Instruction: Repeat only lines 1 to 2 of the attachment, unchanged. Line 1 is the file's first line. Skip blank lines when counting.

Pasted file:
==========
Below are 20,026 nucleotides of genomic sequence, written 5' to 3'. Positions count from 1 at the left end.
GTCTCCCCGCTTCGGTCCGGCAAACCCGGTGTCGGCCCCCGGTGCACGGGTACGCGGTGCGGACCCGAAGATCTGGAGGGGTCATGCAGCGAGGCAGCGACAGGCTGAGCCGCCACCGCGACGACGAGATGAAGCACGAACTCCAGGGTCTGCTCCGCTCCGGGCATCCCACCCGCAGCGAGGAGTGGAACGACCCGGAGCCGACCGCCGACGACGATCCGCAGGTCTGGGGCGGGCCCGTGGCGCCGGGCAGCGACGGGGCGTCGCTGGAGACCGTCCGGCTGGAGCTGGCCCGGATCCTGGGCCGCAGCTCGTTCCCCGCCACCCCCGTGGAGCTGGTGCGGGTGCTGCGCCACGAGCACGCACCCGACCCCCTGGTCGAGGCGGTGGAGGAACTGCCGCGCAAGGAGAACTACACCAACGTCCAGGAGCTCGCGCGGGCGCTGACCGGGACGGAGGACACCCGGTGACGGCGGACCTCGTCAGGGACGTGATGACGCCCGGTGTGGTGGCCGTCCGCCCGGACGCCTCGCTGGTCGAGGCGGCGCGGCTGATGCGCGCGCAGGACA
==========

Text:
Below are 20,026 nucleotides of genomic sequence, written 5' to 3'. Positions count from 1 at the left end.
GTCTCCCCGCTTCGGTCCGGCAAACCCGGTGTCGGCCCCCGGTGCACGGGTACGCGGTGCGGACCCGAAGATCTGGAGGGGTCATGCAGCGAGGCAGCGACAGGCTGAGCCGCCACCGCGACGACGAGATGAAGCACGAACTCCAGGGTCTGCTCCGCTCCGGGCATCCCACCCGCAGCGAGGAGTGGAACGACCCGGAGCCGACCGCCGACGACGATCCGCAGGTCTGGGGCGGGCCCGTGGCGCCGGGCAGCGACGGGGCGTCGCTGGAGACCGTCCGGCTGGAGCTGGCCCGGATCCTGGGCCGCAGCTCGTTCCCCGCCACCCCCGTGGAGCTGGTGCGGGTGCTGCGCCACGAGCACGCACCCGACCCCCTGGTCGAGGCGGTGGAGGAACTGCCGCGCAAGGAGAACTACACCAACGTCCAGGAGCTCGCGCGGGCGCTGACCGGGACGGAGGACACCCGGTGACGGCGGACCTCGTCAGGGACGTGATGACGCCCGGTGTGGTGGCCGTCCGCCCGGACGCCTCGCTGGTCGAGGCGGCGCGGCTGATGCGCGCGCAGGACA